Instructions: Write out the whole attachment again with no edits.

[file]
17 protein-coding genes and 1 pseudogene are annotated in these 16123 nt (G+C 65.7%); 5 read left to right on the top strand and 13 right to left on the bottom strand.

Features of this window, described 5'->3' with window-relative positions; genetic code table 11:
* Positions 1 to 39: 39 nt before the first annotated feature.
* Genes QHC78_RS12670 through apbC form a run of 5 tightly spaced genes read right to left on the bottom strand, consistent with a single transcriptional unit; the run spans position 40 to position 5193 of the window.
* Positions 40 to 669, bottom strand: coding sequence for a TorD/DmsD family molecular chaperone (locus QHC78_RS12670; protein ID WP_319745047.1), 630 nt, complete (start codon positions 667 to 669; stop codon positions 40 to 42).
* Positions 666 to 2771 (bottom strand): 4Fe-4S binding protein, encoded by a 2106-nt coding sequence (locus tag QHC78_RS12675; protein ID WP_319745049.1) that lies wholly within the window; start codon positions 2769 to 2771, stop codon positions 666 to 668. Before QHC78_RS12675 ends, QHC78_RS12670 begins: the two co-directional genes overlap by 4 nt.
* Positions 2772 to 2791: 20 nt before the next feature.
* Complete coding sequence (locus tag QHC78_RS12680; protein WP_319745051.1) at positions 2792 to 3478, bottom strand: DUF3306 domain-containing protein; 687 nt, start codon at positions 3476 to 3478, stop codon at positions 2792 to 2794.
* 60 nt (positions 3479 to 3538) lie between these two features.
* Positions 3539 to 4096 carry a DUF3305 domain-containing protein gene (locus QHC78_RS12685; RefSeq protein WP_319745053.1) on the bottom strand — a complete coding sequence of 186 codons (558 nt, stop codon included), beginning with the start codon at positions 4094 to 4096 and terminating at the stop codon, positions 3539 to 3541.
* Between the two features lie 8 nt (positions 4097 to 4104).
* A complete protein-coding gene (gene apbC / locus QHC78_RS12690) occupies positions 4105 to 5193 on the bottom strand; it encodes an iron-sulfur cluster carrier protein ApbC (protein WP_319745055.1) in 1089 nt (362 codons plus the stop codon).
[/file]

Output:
17 protein-coding genes and 1 pseudogene are annotated in these 16123 nt (G+C 65.7%); 5 read left to right on the top strand and 13 right to left on the bottom strand.

Features of this window, described 5'->3' with window-relative positions; genetic code table 11:
* Positions 1 to 39: 39 nt before the first annotated feature.
* Genes QHC78_RS12670 through apbC form a run of 5 tightly spaced genes read right to left on the bottom strand, consistent with a single transcriptional unit; the run spans position 40 to position 5193 of the window.
* Positions 40 to 669, bottom strand: coding sequence for a TorD/DmsD family molecular chaperone (locus QHC78_RS12670; protein ID WP_319745047.1), 630 nt, complete (start codon positions 667 to 669; stop codon positions 40 to 42).
* Positions 666 to 2771 (bottom strand): 4Fe-4S binding protein, encoded by a 2106-nt coding sequence (locus tag QHC78_RS12675; protein ID WP_319745049.1) that lies wholly within the window; start codon positions 2769 to 2771, stop codon positions 666 to 668. Before QHC78_RS12675 ends, QHC78_RS12670 begins: the two co-directional genes overlap by 4 nt.
* Positions 2772 to 2791: 20 nt before the next feature.
* Complete coding sequence (locus tag QHC78_RS12680; protein WP_319745051.1) at positions 2792 to 3478, bottom strand: DUF3306 domain-containing protein; 687 nt, start codon at positions 3476 to 3478, stop codon at positions 2792 to 2794.
* 60 nt (positions 3479 to 3538) lie between these two features.
* Positions 3539 to 4096 carry a DUF3305 domain-containing protein gene (locus QHC78_RS12685; RefSeq protein WP_319745053.1) on the bottom strand — a complete coding sequence of 186 codons (558 nt, stop codon included), beginning with the start codon at positions 4094 to 4096 and terminating at the stop codon, positions 3539 to 3541.
* Between the two features lie 8 nt (positions 4097 to 4104).
* A complete protein-coding gene (gene apbC / locus QHC78_RS12690) occupies positions 4105 to 5193 on the bottom strand; it encodes an iron-sulfur cluster carrier protein ApbC (protein WP_319745055.1) in 1089 nt (362 codons plus the stop codon).